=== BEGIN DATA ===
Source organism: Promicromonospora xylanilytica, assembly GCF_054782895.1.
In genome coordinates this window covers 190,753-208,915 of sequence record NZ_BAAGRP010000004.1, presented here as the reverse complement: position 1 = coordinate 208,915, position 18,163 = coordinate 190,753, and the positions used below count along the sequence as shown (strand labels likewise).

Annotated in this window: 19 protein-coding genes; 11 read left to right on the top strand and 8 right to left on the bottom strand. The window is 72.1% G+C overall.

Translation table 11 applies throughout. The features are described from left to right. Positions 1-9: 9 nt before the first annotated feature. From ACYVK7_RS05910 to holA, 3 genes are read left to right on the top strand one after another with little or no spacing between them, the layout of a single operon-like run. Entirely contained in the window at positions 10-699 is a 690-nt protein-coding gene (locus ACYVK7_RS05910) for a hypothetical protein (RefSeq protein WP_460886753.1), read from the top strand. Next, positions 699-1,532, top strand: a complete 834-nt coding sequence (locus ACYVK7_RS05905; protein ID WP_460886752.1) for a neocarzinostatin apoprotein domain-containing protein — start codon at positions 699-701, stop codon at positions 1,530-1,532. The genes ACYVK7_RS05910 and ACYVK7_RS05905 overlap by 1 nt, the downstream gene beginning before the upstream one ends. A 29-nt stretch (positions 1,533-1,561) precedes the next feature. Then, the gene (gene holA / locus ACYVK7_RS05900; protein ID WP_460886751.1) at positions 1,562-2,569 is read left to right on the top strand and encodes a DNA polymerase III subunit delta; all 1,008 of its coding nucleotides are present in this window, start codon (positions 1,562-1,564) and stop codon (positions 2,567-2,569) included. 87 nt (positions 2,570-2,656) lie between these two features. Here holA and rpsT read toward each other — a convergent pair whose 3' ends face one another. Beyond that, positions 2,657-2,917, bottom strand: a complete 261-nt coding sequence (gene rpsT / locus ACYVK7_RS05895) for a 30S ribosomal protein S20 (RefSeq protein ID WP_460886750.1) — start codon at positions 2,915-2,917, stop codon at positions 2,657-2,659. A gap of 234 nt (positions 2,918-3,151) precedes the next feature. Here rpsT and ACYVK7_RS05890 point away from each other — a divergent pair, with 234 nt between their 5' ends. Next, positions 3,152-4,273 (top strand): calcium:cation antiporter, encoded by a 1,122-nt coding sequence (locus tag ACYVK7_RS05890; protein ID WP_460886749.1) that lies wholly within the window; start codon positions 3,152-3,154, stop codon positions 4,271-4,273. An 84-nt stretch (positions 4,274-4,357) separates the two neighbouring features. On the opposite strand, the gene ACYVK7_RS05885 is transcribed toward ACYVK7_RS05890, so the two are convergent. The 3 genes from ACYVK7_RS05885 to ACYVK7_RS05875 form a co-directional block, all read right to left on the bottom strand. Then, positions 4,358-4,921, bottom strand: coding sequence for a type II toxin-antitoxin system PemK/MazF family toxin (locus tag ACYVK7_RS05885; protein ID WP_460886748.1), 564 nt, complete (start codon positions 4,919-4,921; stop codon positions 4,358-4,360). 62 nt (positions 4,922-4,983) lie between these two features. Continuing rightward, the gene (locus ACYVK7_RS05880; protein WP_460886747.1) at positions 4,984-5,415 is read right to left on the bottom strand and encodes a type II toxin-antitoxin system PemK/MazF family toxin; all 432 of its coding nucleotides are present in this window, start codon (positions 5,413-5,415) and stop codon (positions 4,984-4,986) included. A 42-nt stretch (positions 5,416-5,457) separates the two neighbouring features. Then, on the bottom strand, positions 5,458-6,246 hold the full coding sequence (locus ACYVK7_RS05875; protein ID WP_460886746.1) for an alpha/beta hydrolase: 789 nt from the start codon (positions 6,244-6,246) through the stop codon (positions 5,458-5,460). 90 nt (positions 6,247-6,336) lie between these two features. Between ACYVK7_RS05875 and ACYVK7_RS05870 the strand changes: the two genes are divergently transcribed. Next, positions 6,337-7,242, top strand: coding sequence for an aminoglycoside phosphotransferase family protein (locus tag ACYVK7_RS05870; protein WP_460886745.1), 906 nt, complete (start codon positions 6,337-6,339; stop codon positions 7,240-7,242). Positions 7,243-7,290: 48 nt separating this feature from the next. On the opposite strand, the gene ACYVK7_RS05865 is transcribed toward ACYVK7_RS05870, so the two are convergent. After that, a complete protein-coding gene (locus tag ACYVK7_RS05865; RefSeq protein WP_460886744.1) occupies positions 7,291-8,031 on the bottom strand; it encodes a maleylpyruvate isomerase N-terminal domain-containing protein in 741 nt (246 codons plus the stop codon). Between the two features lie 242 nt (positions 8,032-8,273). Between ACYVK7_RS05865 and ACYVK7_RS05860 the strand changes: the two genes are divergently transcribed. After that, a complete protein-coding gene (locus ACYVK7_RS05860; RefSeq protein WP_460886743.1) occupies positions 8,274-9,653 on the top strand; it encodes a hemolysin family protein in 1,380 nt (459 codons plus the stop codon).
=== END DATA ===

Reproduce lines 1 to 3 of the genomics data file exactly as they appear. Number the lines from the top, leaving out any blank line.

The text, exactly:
Source organism: Promicromonospora xylanilytica, assembly GCF_054782895.1.
In genome coordinates this window covers 190,753-208,915 of sequence record NZ_BAAGRP010000004.1, presented here as the reverse complement: position 1 = coordinate 208,915, position 18,163 = coordinate 190,753, and the positions used below count along the sequence as shown (strand labels likewise).

Annotated in this window: 19 protein-coding genes; 11 read left to right on the top strand and 8 right to left on the bottom strand. The window is 72.1% G+C overall.